The new program looks to boost the country's already well-regarded hop growing industry.
New Zealand is no schlub in the global beer scene. Despite the fact that, much like the rest of its culture, the country’s beer culture is deeply-rooted in British traditions, New Zealand was actually an earlier adopter of the modern craft beer movement. Part of the reason is that the island nation is an incredible place for hop growing. Released in 2000, the Nelson Sauvin hop with its vinous name and flavors was an early standout around the time brewers started embracing listing varieties on their labels. Plenty of others like Motueka and Wai-iti have since garnered recognition as well.
With so much established success, it’s not surprising that New Zealand would want to make a commitment to its hop and beer industries, but a new program announced this week is more concerted than you might expect.
Hāpi Research Ltd—itself a joint venture between the Wellington-based Garage Project, a craft brewer that has become a prominent name on the international craft beer scene, and the Nelson-based hop producer Freestyle Farms—has teamed up with the government’s Ministry for Primary Industries to launch Hāpi-Brewing Success. In total, the seven-year commitment will see around $8.5 million (in U.S. dollars) invested to build New Zealand’s hop breeding, producing, and marketing industry as well as creating unique New Zealand beers and selling these beers around the world. Forty-percent of the money invested will come from the government, but in return, the program predicts that nationwide hop revenues could triple and craft beer revenue could increase five-fold beyond current estimates by 2027.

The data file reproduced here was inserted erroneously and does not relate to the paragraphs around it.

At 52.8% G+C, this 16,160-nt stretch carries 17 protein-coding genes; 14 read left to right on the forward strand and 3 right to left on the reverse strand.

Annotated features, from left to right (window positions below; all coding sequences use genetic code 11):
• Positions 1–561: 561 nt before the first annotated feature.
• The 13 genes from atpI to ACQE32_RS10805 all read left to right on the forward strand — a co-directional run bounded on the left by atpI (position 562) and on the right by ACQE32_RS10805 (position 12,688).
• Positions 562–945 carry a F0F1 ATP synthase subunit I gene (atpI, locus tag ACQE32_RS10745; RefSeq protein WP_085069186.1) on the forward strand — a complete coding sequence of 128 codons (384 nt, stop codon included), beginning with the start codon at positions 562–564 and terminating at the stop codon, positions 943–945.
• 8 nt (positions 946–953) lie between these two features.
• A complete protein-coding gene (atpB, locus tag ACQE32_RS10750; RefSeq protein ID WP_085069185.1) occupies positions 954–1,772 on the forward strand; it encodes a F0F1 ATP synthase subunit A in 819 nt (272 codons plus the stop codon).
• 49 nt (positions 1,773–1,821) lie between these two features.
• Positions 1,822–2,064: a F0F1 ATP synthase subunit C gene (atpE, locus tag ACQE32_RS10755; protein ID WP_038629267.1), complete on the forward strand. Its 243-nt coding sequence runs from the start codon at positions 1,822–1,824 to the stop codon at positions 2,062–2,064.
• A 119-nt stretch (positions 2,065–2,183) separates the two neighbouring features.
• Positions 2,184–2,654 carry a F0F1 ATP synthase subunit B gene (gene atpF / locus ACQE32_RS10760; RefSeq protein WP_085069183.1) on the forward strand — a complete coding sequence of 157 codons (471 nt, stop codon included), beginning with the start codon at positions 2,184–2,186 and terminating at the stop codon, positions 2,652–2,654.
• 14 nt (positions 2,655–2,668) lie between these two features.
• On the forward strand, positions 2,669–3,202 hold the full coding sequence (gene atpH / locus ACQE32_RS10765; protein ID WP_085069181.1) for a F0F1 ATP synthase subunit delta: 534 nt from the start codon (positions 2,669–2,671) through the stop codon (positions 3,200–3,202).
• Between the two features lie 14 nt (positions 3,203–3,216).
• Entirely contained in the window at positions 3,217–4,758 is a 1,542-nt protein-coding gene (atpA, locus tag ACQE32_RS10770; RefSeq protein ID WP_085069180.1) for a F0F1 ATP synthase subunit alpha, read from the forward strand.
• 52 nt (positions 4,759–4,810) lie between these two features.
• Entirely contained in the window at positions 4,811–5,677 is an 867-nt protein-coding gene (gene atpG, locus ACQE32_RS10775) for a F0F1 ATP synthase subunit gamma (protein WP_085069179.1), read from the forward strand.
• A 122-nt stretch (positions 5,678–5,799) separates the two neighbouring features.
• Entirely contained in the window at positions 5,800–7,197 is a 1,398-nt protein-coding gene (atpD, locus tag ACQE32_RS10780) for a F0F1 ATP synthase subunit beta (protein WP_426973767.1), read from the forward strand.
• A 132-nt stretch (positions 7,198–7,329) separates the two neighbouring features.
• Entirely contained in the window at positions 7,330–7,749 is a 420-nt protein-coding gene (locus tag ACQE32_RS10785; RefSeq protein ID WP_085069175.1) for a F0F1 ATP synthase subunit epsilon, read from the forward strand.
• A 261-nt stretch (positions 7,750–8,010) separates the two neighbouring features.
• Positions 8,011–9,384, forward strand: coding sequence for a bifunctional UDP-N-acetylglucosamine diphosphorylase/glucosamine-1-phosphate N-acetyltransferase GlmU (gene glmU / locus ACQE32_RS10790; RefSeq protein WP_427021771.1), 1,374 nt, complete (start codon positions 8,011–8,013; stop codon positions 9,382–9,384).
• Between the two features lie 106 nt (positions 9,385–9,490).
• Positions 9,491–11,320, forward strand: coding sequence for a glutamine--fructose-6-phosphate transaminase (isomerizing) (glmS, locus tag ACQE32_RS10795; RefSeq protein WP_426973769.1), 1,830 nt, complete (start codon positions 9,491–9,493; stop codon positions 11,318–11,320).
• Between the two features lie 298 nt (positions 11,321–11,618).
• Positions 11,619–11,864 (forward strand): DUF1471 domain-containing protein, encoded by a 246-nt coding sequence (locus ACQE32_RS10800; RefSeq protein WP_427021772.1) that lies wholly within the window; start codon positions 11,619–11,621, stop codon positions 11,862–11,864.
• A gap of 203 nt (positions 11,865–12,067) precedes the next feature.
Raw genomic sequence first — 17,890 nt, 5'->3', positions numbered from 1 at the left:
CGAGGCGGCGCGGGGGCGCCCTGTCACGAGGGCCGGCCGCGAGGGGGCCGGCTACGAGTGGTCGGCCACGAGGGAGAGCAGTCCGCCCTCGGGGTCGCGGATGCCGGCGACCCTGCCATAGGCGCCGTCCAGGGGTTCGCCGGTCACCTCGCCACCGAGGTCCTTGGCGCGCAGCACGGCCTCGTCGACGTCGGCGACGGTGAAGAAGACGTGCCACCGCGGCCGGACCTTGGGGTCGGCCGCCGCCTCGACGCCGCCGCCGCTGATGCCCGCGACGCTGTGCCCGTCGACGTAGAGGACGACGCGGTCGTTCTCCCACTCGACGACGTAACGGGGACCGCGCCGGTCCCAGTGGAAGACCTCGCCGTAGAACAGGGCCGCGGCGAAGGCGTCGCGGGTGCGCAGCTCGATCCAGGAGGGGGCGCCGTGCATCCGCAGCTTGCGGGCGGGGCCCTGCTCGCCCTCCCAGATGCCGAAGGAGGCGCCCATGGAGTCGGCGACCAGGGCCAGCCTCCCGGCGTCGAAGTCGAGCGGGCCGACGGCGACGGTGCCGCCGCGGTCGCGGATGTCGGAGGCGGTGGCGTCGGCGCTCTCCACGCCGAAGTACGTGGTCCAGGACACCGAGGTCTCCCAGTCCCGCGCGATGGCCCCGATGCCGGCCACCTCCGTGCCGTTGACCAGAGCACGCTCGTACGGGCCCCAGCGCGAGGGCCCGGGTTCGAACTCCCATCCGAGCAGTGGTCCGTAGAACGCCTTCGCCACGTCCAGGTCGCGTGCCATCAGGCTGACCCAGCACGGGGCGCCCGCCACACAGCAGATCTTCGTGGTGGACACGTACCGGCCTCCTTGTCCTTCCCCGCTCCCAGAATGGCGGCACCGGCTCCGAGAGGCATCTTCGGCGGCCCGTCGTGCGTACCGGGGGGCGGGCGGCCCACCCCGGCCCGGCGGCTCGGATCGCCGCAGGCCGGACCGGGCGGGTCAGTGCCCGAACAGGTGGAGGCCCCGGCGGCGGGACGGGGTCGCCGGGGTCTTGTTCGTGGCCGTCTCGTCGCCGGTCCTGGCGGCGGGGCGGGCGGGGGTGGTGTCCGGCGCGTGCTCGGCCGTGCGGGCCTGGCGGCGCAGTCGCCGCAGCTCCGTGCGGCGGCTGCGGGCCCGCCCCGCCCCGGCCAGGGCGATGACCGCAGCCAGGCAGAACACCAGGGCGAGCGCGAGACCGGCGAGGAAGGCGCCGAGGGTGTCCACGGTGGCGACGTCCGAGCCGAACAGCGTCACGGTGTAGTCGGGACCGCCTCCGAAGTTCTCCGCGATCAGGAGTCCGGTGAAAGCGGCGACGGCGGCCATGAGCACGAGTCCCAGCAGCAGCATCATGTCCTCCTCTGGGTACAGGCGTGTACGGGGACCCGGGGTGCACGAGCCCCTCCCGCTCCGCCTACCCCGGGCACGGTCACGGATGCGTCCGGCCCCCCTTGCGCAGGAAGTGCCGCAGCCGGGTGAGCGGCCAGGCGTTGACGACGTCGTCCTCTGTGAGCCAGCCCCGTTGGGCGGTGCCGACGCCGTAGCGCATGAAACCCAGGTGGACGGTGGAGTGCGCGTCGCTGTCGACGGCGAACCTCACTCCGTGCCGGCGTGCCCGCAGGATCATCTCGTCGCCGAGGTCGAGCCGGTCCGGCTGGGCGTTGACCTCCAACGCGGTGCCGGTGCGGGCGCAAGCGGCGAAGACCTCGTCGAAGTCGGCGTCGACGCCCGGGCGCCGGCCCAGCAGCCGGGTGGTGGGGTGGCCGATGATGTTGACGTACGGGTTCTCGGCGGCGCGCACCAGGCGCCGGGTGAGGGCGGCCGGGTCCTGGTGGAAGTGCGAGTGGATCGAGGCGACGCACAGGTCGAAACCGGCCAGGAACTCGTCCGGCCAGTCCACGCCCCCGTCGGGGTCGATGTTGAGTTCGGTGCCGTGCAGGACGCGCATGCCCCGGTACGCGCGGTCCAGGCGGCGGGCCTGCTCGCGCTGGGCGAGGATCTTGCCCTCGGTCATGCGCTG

“Our programme will pursue research to enhance and differentiate super-premium hop and craft beer markets and boost the growth of both industries,” Freestyle Farms director David Dunbar said in a statement. “By collaborating across industries we'll accelerate development of unique Kiwi hops, promote uniquely New Zealand craft beer, and open up new areas to hop growing.”
Beer drinkers—many of whom already show an affinity for New Zealand hops, whether they know it or not—have reason to get excited too. “Through the programme, we want to understand the unique chemical compounds of our hops that produce New Zealand flavours, and how to best accentuate them in finished beer,” explained Garage Project CEO Tom Greally. Translation: Even more interesting new beers could be on the way.
Coveted New Zealand hops also have a reputation for being expensive—and sometimes difficult to find at all. So it’s possible that some existing hop varieties might see more availability as well. Another one of the program goals is to “increase the number of growers, the regions growing hops, and the range of hop varieties to help make the industry more resilient.” That’s an idea worth toasting a single-hopped Nelson Sauvin IPA to.